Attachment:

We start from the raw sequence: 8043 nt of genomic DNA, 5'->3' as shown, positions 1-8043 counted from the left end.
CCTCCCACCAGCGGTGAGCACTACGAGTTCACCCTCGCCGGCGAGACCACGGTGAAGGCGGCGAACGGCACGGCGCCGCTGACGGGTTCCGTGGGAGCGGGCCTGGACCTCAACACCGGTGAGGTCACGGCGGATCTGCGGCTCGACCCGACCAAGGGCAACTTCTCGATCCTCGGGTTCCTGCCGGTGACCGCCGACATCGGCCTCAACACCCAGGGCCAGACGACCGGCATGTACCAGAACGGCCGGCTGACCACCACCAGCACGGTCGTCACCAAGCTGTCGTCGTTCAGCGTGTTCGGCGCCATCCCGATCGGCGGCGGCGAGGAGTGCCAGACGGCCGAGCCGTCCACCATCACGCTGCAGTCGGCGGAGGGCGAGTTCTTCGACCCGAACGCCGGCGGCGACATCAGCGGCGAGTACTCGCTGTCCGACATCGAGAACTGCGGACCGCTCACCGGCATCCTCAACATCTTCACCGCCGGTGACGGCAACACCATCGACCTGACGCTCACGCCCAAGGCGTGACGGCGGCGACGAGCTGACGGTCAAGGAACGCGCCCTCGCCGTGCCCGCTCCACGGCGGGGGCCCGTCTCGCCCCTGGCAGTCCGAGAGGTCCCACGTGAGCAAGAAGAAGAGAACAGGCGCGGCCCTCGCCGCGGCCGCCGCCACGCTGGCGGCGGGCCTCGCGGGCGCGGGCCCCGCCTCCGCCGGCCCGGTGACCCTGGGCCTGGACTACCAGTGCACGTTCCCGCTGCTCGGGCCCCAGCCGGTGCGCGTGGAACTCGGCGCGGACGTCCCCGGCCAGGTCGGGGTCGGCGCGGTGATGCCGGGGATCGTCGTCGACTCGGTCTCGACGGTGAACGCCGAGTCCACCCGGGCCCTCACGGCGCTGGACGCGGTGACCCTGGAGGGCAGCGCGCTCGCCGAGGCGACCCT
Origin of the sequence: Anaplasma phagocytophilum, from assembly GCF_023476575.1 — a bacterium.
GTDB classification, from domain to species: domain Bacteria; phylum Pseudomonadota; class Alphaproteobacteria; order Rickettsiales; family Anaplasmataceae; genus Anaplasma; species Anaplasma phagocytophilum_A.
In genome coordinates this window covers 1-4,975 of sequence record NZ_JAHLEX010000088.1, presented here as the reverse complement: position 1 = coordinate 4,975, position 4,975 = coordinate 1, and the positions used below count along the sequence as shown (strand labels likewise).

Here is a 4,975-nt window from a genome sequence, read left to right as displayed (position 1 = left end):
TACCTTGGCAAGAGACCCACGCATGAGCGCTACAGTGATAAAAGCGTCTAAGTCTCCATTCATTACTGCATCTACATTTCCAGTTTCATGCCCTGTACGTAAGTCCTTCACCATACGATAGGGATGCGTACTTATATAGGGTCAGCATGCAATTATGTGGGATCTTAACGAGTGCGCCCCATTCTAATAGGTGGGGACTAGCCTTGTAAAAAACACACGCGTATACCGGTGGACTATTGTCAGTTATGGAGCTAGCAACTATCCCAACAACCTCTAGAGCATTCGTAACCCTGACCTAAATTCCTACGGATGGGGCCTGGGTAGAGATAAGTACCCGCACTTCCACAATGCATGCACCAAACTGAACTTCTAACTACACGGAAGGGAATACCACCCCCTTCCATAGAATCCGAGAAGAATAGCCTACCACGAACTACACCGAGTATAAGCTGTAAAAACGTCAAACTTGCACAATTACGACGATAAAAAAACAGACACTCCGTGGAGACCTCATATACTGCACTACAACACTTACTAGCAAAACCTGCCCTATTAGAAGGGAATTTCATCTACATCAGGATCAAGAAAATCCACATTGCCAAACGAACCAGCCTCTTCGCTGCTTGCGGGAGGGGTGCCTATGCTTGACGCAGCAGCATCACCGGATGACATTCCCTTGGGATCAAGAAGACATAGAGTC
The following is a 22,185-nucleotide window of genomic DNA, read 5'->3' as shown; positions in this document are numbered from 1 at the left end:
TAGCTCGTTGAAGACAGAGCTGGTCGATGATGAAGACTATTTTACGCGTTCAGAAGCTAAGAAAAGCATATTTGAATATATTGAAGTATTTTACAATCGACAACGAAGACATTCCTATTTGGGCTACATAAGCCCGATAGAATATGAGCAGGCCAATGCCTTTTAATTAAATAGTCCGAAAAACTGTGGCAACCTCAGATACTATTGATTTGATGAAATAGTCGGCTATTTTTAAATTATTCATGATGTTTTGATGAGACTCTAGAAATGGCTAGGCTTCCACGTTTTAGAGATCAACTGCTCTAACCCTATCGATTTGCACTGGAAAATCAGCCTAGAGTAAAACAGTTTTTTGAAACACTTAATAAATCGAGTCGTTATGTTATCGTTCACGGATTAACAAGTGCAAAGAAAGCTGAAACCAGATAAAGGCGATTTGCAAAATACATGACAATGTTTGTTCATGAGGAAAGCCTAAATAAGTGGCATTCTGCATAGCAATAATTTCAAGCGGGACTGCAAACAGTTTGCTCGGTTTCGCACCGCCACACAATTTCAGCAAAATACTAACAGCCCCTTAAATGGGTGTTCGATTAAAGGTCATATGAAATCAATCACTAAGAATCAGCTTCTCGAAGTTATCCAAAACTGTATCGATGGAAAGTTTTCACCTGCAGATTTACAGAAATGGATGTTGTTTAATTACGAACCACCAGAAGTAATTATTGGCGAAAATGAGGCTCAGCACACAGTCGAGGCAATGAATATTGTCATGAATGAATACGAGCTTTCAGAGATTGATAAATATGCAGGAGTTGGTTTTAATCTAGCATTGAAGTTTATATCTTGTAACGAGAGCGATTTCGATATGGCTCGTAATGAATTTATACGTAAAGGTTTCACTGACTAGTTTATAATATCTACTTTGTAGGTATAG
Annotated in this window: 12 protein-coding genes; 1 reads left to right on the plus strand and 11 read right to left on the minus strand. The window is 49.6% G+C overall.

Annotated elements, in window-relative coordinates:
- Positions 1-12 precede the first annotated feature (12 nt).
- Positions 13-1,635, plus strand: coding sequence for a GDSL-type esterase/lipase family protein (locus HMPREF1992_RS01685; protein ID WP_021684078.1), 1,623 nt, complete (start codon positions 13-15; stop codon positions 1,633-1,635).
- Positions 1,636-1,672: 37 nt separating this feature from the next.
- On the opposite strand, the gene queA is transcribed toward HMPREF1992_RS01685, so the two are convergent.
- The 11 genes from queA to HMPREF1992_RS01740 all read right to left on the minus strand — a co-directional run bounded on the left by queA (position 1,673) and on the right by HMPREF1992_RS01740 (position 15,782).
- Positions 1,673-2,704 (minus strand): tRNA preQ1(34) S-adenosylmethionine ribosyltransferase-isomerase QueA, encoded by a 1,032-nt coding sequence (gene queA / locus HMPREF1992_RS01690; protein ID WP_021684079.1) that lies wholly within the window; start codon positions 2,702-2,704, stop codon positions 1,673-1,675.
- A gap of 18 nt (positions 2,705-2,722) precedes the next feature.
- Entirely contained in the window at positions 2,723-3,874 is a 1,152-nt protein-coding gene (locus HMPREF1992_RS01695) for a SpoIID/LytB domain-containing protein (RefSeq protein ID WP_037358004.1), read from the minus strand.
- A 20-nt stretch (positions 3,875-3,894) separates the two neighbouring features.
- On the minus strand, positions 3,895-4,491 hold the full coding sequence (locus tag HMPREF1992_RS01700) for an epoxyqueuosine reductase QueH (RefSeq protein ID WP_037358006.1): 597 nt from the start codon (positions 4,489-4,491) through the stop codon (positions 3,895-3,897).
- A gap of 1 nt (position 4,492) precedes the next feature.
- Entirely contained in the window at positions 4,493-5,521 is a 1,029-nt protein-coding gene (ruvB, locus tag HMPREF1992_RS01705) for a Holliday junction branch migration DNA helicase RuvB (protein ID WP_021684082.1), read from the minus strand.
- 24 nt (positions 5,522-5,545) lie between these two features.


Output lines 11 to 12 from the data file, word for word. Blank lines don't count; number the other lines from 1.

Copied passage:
Annotated elements, in window-relative coordinates:
- Positions 1-12 precede the first annotated feature (12 nt).